528 F2d 576 Lokos v. Capps

528 F.2d 576

Dezso John LOKOS, Petitioner-Appellant,
v.
Walter CAPPS, Warden, Respondent-Appellee.

No. 75--3114 Summary Calendar.*

United States Court of Appeals,
Fifth Circuit.

March 12, 1976.

Robert D. Segall, Richard H. Gill, Montgomery, Ala., for petitioner-appellant.

David W. Clark, Asst. Atty. Gen., Montgomery, Ala., for respondent-appellee.

Appeal from the United States District Court for the Southern District of Alabama.

Before BROWN, Chief Judge, GODBOLD and GEE, Circuit Judges.

GEE, Circuit Judge:

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1

After three trips to the Alabama Supreme Court and one journey to the United States Supreme Court, the 1964 murder conviction of Dezso John Lokos reaches this court on appeal from the denial of federal habeas corpus relief. The federal petition was initially filed in the Middle District of Alabama, and summary judgment was granted there on the issues of the denial of petitioner's motion for a change of venue and his motion for a psychiatric examination before trial. The case was then transferred to the Southern District of Alabama. After an evidentiary hearing there, the district judge rejected Lokos' claim that his conviction was tainted by the admission of involuntary statements and dismissed the petition.

2

However, the process of transferring the case to the Southern District obscured the fact that no decision was ever made on petitioner's claims that the testimony of the wife of the deceased was admitted in violation of his right to confrontation, that his trial in jail clothing and chains deprived him of due process, and that the joint representation of four co-felons deprived him of effective assistance of counsel. Accordingly, the judgment dismissing the petition must be vacated and remanded for consideration of these pending claims.

3

With respect to the psychiatric examination issue, the district judge apparently felt that the petition merely raised the question of whether the trial judge properly exercised his discretion under Alabama law to refuse to convene a commission on lunacy under Code of Alabama, Title 15, § 425. The court thus distinguished a claim of a right to a determination at trial of competency to stand trial, based on Pate v. Robinson, 383 U.S. 375, 86 S.Ct. 836, 15 L.Ed.2d 815 (1966). Although Lokos' petition is inartfully drafted, we believe that it fairly raises the Pate issue. And it is clear that the issue may be raised even though the only defense at trial is insanity at the time of the offense.1 In addition to the procedural right based on Pate, the petition raises the substantive issue of Lokos' competence at the earlier trial. Since the district court decided neither of these issues, we vacate the ruling on the psychiatric examination issue and remand for consideration in light of the standards in Nathaniel v. Estelle, 493 F.2d 794 (5th Cir. 1974), and Bruce v. Estelle, 483 F.2d 1031 (5th Cir. 1973).2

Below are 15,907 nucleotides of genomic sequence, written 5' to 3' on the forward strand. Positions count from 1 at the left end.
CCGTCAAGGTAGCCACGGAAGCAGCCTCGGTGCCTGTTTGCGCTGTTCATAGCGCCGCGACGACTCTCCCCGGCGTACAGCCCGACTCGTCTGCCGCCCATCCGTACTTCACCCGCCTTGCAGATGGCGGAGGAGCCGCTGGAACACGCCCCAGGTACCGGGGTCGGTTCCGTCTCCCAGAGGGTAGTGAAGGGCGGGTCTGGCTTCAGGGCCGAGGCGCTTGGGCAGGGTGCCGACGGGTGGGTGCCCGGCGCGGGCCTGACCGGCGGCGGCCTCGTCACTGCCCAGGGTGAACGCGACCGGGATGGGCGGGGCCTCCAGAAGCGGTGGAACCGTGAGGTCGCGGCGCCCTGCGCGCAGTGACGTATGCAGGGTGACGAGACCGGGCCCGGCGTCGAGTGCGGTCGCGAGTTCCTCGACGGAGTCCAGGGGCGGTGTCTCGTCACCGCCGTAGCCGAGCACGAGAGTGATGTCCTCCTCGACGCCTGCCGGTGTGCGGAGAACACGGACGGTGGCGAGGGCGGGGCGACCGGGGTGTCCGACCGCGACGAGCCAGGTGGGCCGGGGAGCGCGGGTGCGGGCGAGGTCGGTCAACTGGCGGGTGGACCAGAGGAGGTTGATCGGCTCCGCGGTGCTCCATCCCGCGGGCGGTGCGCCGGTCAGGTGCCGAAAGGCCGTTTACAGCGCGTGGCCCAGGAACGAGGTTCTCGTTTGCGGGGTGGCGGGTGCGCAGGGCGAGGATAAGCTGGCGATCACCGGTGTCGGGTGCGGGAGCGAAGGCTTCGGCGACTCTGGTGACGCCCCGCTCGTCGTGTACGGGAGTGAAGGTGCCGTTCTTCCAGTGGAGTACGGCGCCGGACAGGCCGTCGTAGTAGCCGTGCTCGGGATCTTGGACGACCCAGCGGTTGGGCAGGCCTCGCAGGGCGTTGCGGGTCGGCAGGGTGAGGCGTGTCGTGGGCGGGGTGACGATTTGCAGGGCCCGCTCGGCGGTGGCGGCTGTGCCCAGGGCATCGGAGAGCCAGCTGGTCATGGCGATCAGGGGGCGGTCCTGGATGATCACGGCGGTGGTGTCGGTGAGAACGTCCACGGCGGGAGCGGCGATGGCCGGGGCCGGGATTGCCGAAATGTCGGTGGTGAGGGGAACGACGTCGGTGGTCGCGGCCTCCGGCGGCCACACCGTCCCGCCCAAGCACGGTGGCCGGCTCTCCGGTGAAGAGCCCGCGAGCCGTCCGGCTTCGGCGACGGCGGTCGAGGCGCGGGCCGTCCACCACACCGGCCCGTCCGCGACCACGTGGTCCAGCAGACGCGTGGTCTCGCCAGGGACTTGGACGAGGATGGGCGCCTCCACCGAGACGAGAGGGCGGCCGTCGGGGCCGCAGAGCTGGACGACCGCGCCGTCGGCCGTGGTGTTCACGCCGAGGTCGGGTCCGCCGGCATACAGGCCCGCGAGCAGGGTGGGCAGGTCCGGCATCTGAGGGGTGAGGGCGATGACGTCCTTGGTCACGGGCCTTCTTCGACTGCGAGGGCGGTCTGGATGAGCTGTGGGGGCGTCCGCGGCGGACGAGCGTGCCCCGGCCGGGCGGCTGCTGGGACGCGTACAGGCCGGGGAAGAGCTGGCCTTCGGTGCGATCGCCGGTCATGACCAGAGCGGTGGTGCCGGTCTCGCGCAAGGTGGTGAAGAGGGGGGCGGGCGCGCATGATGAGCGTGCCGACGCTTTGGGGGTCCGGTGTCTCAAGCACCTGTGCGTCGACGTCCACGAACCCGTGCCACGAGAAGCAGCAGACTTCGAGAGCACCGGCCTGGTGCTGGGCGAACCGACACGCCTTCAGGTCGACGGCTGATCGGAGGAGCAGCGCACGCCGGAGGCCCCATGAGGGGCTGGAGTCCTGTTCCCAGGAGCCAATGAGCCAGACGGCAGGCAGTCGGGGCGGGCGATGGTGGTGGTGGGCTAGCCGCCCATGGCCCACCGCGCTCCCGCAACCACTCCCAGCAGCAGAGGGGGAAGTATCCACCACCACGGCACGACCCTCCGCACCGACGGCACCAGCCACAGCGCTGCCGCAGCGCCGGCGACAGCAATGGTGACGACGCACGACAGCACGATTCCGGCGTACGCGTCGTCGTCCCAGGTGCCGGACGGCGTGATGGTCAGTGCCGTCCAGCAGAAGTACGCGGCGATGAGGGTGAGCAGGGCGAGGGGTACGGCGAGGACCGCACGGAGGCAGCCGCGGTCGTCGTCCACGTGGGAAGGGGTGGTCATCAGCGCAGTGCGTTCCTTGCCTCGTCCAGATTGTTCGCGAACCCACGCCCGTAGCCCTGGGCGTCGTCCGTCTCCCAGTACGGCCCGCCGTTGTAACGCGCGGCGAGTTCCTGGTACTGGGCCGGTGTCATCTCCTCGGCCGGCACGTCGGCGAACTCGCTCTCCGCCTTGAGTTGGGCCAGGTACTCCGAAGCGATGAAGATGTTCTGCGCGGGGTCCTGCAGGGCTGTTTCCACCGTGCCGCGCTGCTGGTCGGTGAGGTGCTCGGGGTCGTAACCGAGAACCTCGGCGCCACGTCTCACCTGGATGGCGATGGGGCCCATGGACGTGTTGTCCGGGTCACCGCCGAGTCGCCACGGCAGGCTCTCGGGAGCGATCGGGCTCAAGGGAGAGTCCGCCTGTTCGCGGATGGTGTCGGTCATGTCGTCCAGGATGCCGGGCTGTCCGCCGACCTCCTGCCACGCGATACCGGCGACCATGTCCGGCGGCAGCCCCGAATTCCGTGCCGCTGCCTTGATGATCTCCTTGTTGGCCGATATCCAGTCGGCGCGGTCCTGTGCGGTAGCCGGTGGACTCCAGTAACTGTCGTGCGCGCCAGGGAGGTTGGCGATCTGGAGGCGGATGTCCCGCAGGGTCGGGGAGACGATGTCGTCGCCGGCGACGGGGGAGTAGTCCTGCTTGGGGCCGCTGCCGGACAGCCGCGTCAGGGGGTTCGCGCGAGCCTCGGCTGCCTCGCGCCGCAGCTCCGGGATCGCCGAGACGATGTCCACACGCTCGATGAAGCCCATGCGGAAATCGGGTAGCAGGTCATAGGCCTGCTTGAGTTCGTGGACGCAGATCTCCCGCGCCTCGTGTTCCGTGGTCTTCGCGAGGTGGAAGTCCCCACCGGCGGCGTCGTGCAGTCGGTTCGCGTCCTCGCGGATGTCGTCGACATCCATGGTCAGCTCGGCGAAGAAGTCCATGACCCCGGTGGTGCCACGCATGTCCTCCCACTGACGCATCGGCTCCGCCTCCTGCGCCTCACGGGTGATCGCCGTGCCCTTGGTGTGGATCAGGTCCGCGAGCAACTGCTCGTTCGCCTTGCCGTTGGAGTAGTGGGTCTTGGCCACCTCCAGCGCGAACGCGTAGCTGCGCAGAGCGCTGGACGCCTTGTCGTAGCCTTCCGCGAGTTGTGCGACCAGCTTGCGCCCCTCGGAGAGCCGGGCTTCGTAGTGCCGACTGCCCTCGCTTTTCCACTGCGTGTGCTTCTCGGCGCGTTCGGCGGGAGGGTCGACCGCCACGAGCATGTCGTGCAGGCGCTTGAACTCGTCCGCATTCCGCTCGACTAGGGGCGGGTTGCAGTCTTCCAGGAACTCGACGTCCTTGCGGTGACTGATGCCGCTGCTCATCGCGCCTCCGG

4

With respect to all of the issues which we remand, we of course express no opinion on either the merits or on whether state remedies have been exhausted.

5

Finally, we affirm the district court's conclusion that petitioner failed to meet his burden of proof3 with respect to his claim that his confessions were involuntary because they were obtained by physical abuse and at a time when he was suffering from active psychosis. The great weight of the evidence supports the district court's conclusion on the physical abuse allegation, and petitioner presented no testimony by either psychiatrist or layman which indicated that his previous mental problems were active at the time of the confessions.4 The conclusion on the change of venue issue, which is not challenged on appeal, is likewise affirmed.

6

Affirmed in part; vacated and remanded in part for further proceedings consistent herewith.

*

Rule 18, 5th Cir.; Isbell Enterprises, Inc. v. Citizens Casualty Co., 5 Cir. 1970, 431 F.2d 409, Part I

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1

E.g., Jackson v. Caldwell, 461 F.2d 682 (5th Cir. 1972), cert. denied, 409 U.S. 991, 93 S.Ct. 334, 34 L.Ed.2d 257 (1973)

2

On appeal, petitioner argues for the first time that the refusal to provide him with psychiatric assistance at trial deprived him of the effective assistance of his appointed counsel. Since the court below did not have an opportunity to rule on this claim, it is not properly before this court. E.g., Bryant v. Elliott, 472 F.2d 572 (5th Cir. 1973). If this issue is presented to the district court on remand, it is of course free to consider it

3

A habeas corpus petitioner has the burden of proof to establish sufficient facts to warrant a finding of denial of constitutional rights. E.g., Burston v. Caldwell, 506 F.2d 24 (5th Cir.), cert. denied, 421 U.S. 990, 95 S.Ct. 1995, 44 L.Ed.2d 480 (1975)

4

Further proceedings in this case may develop additional evidence indicating that Lokos was insane at the time of the crime or incompetent to stand trial. Such evidence would obviously be pertinent to the voluntariness of the confession. See Blackburn v. Alabama, 361 U.S. 199, 80 S.Ct. 274, 4 L.Ed.2d 242 (1960). If such evidence is developed, the district court should entertain a motion pursuant to Fed.R.Civ.P. 60(b)(6) for relief from that portion of the judgment which we here affirm. Cf. Iverson v. North Dakota, 480 F.2d 414, 426--28 (8th Cir. 1973)